Weather Updates

Editorial: Extreme all the way



storyidforme: 39035933
tmspicid: 6890397
fileheaderid: 3176049

Updated: November 27, 2012 10:54AM

The latest Republican outrage over abortion is not only about rape and what God wants or doesn’t want.

It is not only about a woman’s right to choose.

Nor is it solely about what might offend the elusive “female voter.”

The latest flap about abortion is really about tolerance and this big question: exactly what kind of public servants do we want?

Do we want absolutists, politicians so extreme in their views that they find it virtually impossible to compromise in any realm? Some Democrats, it’s important to add, suffer from this affliction as well.

Or do we want politicians who are willing to consider the value of a foe’s point of view, public servants who refuse to let ideology drive every decision?

Consider Richard Mourdock, the Indiana Republican locked in a tight race for a U.S. Senate seat.

On Tuesday, Mourdock explained why he doesn’t support abortion, even in the case of a rape: “I’ve struggled with it myself a long time, but I came to realize that life is that gift from God,” he said. “And even when life begins in that horrible situation of rape, that is something that God intended to happen.”

If Mourdock is so presumptuous to tell a woman who has been raped not only what to do, but to insist a resulting pregnancy is God’s will, it’s likely that compromise for him doesn’t come easily on anything. In fact, during the primary, Mourdock made clear his unwillingness to compromise on his whole political agenda.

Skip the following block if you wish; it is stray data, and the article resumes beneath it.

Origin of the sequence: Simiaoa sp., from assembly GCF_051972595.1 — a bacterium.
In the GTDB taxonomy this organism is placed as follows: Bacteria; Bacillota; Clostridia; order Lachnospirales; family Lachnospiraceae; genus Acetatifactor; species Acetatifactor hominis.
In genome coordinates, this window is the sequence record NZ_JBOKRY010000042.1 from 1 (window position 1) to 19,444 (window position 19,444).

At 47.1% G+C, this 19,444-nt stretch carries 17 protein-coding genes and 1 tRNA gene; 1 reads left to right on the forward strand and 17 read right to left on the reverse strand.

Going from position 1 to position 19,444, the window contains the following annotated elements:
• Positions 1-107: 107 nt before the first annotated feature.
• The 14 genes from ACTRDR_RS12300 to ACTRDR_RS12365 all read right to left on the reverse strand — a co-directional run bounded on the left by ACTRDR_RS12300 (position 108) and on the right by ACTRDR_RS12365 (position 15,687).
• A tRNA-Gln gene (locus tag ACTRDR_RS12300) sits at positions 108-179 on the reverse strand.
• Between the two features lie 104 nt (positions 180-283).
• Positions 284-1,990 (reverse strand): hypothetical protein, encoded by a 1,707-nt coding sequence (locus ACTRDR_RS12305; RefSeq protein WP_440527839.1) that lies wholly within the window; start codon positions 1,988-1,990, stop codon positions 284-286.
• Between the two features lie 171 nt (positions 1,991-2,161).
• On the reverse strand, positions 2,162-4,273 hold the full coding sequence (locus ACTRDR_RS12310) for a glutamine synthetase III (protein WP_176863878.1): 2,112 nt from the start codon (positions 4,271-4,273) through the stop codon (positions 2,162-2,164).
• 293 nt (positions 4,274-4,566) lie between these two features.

The same goes for two other Republicans who recently offered up extreme views.

Senate candidate Todd Akin of Missouri, against all medical evidence, suggested that a rape could not produce a pregnancy.

And Illinois’ very own U.S. Rep. Joe Walsh said, before backtracking, that an abortion is never medically necessary to save the life of a mother.

Walsh is the best local example of this dreaded affliction: extreme in one area, extreme in all. We saw it during his first term in Congress, where he was a loud cheerleader of destructive government gridlock.

It makes him, and those who share his uncompromising views, pretty lousy public servants.

© 2014 Sun-Times Media, LLC. All rights reserved. This material may not be copied or distributed without permission. For more information about reprints and permissions, visit To order a reprint of this article, click here.